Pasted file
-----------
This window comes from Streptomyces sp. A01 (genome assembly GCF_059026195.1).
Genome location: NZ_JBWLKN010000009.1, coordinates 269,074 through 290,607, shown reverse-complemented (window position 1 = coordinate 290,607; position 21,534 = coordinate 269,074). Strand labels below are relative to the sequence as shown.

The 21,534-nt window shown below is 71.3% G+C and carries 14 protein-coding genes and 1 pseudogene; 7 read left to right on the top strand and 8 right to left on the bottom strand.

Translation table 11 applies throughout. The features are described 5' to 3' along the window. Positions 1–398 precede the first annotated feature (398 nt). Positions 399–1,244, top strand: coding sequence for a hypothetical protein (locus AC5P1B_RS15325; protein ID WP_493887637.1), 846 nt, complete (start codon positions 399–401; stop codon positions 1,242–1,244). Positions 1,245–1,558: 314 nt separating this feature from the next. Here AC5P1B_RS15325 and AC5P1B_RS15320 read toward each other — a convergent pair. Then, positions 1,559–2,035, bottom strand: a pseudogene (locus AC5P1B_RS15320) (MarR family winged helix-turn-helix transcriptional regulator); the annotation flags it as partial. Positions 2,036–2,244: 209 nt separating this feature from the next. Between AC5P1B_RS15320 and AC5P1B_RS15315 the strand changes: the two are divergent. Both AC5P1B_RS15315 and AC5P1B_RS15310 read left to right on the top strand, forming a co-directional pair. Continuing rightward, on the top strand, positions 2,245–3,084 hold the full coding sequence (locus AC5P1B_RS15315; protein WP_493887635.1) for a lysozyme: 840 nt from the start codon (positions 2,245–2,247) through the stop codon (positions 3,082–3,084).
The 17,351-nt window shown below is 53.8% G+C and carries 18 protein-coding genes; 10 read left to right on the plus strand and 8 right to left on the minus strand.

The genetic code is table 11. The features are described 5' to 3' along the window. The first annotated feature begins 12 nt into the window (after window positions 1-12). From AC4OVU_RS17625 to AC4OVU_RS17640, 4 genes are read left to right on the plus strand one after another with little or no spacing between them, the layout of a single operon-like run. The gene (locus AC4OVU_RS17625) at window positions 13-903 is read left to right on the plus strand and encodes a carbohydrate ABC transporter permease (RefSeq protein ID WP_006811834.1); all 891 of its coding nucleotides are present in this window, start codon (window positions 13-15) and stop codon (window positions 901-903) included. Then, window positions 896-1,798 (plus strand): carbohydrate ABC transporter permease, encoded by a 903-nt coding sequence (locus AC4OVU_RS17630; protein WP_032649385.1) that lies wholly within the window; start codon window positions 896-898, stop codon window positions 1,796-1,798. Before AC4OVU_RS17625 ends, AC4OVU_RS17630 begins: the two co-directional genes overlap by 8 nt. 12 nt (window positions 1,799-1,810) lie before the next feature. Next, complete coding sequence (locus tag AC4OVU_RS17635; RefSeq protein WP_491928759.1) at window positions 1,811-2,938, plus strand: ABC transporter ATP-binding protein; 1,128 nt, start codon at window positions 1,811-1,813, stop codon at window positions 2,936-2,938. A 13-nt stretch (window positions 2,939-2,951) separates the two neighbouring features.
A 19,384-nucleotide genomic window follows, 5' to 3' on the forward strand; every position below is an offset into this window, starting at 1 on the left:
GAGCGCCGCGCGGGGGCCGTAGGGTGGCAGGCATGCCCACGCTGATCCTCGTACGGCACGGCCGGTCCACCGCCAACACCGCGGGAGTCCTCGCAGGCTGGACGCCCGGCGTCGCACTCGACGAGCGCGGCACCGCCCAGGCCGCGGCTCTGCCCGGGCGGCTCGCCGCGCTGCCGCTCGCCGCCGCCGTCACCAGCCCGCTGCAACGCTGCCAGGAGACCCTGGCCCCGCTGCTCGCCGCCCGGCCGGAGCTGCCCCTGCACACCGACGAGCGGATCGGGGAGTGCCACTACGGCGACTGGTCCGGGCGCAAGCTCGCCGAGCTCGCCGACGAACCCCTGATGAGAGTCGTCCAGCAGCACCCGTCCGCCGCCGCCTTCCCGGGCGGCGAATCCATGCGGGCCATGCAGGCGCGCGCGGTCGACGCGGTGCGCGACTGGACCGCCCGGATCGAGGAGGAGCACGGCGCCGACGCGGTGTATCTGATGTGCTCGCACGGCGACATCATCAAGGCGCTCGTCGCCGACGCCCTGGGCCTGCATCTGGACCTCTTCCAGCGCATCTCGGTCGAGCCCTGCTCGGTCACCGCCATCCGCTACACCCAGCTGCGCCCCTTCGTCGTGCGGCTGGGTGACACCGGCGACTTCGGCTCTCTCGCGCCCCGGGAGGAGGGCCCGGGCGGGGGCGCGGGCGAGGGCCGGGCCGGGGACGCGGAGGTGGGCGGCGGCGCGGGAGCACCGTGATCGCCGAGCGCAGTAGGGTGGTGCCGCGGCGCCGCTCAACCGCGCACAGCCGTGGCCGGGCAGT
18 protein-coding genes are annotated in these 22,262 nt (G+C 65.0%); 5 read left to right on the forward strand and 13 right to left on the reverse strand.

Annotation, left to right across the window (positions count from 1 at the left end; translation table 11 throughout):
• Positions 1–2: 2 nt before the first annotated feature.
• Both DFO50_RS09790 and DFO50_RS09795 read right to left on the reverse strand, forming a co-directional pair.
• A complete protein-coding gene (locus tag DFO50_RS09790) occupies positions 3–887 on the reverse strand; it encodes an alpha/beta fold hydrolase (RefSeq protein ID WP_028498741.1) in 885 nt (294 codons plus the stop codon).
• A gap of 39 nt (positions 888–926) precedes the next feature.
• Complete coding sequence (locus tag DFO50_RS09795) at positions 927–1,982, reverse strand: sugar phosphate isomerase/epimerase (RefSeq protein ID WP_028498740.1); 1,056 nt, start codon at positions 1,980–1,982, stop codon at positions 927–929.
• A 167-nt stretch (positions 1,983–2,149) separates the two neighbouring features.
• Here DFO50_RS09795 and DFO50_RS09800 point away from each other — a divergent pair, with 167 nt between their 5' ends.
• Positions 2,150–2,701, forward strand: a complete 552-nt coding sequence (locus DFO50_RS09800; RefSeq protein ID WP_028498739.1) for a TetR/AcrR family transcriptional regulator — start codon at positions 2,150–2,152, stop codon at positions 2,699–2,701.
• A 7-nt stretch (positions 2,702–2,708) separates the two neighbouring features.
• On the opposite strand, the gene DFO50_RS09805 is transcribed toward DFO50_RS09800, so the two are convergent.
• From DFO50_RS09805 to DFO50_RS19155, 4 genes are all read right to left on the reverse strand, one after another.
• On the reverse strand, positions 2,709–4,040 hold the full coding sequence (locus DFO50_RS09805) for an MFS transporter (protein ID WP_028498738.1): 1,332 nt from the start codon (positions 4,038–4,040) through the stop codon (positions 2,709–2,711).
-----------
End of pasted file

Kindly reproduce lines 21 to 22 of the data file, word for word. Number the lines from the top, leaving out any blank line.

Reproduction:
• From DFO50_RS09805 to DFO50_RS19155, 4 genes are all read right to left on the reverse strand, one after another.
• On the reverse strand, positions 2,709–4,040 hold the full coding sequence (locus DFO50_RS09805) for an MFS transporter (protein ID WP_028498738.1): 1,332 nt from the start codon (positions 4,038–4,040) through the stop codon (positions 2,709–2,711).